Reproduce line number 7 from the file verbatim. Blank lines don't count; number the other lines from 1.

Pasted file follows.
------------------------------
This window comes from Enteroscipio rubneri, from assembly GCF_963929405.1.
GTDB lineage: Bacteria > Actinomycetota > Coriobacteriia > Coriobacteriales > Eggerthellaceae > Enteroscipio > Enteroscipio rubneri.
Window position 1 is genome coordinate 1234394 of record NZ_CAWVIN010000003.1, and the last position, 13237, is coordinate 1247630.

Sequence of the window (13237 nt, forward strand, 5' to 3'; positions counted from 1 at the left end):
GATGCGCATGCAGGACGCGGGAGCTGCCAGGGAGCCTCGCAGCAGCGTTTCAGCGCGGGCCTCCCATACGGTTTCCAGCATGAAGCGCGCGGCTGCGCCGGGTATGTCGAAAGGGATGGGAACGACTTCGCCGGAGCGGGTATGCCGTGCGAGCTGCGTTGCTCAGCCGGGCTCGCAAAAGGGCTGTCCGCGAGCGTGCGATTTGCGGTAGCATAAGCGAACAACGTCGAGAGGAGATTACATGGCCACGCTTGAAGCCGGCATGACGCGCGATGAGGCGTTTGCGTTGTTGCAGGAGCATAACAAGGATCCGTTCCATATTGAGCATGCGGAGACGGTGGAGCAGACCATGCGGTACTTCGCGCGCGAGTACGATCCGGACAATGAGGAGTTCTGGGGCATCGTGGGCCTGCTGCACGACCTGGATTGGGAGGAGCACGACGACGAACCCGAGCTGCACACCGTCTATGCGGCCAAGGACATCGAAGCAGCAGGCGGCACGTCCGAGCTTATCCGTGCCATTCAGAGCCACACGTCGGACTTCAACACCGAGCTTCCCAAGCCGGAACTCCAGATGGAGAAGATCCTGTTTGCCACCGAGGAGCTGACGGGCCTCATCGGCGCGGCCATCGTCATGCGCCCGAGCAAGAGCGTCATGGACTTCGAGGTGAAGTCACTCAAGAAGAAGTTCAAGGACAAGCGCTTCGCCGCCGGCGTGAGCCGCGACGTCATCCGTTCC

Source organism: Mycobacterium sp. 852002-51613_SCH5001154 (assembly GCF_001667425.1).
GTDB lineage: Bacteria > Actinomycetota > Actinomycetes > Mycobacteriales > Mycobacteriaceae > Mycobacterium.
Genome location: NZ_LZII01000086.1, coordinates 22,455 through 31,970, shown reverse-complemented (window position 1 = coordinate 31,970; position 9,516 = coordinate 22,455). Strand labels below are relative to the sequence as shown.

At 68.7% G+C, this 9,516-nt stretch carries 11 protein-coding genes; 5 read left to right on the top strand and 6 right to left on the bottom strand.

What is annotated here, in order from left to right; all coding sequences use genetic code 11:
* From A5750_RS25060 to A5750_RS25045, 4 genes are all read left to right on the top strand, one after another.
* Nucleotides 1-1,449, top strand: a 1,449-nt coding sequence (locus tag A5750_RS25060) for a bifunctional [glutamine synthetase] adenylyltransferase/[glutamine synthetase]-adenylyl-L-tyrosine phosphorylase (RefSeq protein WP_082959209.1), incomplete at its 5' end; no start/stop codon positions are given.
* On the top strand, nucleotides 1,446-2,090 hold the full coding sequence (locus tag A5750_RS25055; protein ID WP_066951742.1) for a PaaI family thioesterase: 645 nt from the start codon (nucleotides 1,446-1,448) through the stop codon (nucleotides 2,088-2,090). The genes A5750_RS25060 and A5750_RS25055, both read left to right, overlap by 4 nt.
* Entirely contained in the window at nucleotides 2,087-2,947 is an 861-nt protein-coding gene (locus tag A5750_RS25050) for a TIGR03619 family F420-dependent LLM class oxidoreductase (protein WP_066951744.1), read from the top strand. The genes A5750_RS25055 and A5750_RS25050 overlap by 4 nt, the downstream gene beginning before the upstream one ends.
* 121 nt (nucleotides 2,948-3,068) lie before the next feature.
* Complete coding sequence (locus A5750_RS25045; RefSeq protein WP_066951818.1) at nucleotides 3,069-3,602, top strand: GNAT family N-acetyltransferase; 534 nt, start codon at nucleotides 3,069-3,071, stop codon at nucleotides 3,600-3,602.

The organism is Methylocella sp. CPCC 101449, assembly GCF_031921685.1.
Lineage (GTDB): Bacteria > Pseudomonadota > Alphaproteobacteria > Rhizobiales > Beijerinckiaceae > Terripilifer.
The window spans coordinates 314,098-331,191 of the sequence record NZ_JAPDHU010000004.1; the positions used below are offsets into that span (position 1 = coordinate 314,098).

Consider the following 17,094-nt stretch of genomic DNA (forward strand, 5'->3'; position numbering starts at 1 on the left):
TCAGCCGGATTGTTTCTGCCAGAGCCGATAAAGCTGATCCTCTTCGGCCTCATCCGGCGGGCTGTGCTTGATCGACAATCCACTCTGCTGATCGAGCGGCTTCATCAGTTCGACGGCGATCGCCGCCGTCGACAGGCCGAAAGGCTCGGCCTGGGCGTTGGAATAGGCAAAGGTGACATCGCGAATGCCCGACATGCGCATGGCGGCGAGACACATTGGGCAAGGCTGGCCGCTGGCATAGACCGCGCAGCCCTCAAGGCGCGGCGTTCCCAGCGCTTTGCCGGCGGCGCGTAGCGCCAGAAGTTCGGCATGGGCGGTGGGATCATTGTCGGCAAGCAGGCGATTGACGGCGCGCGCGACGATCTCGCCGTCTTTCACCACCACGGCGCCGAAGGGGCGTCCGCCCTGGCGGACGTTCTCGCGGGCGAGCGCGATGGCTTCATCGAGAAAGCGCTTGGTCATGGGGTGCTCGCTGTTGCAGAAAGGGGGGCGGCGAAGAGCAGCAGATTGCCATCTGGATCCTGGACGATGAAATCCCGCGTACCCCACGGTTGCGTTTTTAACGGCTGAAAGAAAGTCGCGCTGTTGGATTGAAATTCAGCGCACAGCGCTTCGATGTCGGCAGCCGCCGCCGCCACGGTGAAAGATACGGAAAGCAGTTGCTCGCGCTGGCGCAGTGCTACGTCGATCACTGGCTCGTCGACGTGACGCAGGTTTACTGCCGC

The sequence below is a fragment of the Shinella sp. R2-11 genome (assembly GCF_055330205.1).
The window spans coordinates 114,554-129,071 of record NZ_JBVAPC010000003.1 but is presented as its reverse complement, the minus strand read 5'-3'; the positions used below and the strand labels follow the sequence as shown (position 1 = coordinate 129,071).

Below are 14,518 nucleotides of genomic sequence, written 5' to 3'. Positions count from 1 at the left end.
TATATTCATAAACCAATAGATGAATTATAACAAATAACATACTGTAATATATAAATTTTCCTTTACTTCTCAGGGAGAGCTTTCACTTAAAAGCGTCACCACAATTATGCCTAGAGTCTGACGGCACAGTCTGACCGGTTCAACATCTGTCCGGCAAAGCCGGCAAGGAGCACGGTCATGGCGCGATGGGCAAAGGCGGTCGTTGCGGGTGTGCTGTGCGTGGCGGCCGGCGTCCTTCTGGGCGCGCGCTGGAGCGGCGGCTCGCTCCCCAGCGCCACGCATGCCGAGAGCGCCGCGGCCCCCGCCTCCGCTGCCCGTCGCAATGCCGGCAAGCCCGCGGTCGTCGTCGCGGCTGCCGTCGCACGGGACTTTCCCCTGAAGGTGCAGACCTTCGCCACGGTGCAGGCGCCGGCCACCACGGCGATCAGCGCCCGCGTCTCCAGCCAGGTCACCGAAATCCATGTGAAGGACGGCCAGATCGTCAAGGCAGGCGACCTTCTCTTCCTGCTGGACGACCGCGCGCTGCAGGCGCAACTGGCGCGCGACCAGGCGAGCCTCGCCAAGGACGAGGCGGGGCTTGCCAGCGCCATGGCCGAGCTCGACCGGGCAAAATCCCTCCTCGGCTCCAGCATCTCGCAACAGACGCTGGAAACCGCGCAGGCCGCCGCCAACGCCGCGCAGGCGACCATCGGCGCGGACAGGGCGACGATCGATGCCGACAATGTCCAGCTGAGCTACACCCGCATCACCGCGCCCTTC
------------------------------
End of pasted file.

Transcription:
GTDB lineage: Bacteria > Actinomycetota > Actinomycetes > Mycobacteriales > Mycobacteriaceae > Mycobacterium.